It’s a difficult question. Yes, the medicaid program requires there to be mental health programs in place, especially for kids, so that calling 911 isn’t the only option. But how can you develop that kind of program when this is also true?
A shortage of doctors in the state has meant long wait times that allow mental health episodes to escalate to crisis situations, when a child is likely to hurt themselves or others, according to advocates for the mentally ill. Most of Louisiana’s parishes have no psychologists or psychiatrists, according to data from the U.S. Centers for Disease Control and Prevention.
According to the 2015 data, the most recent available, 21 of the state’s 64 parishes also lacked a practicing pediatrician.
I live in Louisiana. I live in a larger city, Baton Rouge, where there are services, albeit there may also be long wait times. For much of the rest of the state, however, the services simply aren’t there. If they can even get anyone to refer them, it’s usually to see someone on one of the larger cities, which may be hours away, if you can even get in.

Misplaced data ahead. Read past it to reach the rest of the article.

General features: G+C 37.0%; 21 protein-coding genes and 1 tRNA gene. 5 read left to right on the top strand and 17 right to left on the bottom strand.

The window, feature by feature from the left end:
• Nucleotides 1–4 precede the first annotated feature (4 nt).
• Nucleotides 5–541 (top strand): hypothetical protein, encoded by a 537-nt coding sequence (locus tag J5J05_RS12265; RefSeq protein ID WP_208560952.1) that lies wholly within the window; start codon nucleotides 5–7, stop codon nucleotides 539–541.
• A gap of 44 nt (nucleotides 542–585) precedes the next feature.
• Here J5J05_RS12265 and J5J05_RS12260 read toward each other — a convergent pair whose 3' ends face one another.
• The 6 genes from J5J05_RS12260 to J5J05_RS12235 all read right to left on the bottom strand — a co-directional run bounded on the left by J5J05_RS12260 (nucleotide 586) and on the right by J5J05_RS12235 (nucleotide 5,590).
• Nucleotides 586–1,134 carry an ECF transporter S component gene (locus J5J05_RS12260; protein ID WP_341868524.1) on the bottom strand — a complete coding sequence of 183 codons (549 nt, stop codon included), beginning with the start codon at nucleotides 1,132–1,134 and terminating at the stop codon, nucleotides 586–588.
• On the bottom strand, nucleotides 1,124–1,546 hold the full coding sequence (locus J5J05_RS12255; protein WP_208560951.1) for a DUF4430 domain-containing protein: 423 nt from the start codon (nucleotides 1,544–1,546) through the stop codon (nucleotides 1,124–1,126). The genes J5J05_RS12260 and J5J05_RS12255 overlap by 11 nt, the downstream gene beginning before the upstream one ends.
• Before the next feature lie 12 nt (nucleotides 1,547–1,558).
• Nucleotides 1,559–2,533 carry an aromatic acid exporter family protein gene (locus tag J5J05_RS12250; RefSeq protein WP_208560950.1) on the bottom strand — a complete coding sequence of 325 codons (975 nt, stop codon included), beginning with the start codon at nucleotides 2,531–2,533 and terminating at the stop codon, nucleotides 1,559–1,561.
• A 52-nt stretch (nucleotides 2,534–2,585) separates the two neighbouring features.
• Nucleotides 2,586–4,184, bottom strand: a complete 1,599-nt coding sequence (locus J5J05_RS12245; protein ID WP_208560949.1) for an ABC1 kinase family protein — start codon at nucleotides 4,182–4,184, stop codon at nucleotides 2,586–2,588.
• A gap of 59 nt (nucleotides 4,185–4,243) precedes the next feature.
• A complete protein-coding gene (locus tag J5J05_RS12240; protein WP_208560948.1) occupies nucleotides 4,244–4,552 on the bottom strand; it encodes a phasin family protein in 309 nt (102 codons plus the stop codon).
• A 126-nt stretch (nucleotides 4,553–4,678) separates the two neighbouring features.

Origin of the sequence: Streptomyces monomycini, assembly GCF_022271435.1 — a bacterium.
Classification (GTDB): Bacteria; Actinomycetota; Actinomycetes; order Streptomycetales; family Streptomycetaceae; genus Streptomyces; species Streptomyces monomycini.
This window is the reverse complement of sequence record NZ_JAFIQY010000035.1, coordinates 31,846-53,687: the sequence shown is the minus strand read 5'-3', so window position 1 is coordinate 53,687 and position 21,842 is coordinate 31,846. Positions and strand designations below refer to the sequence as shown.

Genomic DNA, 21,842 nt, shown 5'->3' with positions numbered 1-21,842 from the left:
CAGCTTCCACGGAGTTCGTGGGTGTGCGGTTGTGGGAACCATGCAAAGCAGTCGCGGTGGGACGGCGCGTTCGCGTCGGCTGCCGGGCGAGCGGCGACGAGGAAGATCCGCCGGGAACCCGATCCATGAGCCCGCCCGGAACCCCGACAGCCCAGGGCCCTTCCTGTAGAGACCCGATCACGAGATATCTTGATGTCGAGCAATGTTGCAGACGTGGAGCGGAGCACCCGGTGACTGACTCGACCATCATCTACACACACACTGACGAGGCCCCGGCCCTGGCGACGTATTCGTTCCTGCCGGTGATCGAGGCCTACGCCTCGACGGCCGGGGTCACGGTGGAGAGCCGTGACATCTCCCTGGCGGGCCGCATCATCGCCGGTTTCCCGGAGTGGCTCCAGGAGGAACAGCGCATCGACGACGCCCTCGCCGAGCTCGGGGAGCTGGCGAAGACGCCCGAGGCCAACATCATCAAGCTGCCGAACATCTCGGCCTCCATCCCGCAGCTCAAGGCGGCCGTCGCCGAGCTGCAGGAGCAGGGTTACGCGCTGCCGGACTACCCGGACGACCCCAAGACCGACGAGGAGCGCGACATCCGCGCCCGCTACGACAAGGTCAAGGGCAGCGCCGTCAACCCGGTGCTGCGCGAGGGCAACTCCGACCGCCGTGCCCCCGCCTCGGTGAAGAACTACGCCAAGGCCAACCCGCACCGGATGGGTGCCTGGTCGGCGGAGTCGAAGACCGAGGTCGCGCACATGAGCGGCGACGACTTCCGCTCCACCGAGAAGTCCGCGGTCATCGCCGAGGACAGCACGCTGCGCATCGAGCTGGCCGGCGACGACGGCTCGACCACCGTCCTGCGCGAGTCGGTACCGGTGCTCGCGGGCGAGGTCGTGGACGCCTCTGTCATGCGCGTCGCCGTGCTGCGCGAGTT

So with a lawsuit like this, if nothing else, it can maybe get people to start thinking about ways to address these problems. When you live in a parish, or county in other states, that doesn’t even have a pediatrician, how can we make sure you still have available healthcare. How can we make sure kids in crisis have access to something other than jail for mental health treatment?
There are no easy answers. But there is an obvious problem that continues to create more and more problems across society as it is ieft untreated. We should maybe get serious about finding an answer.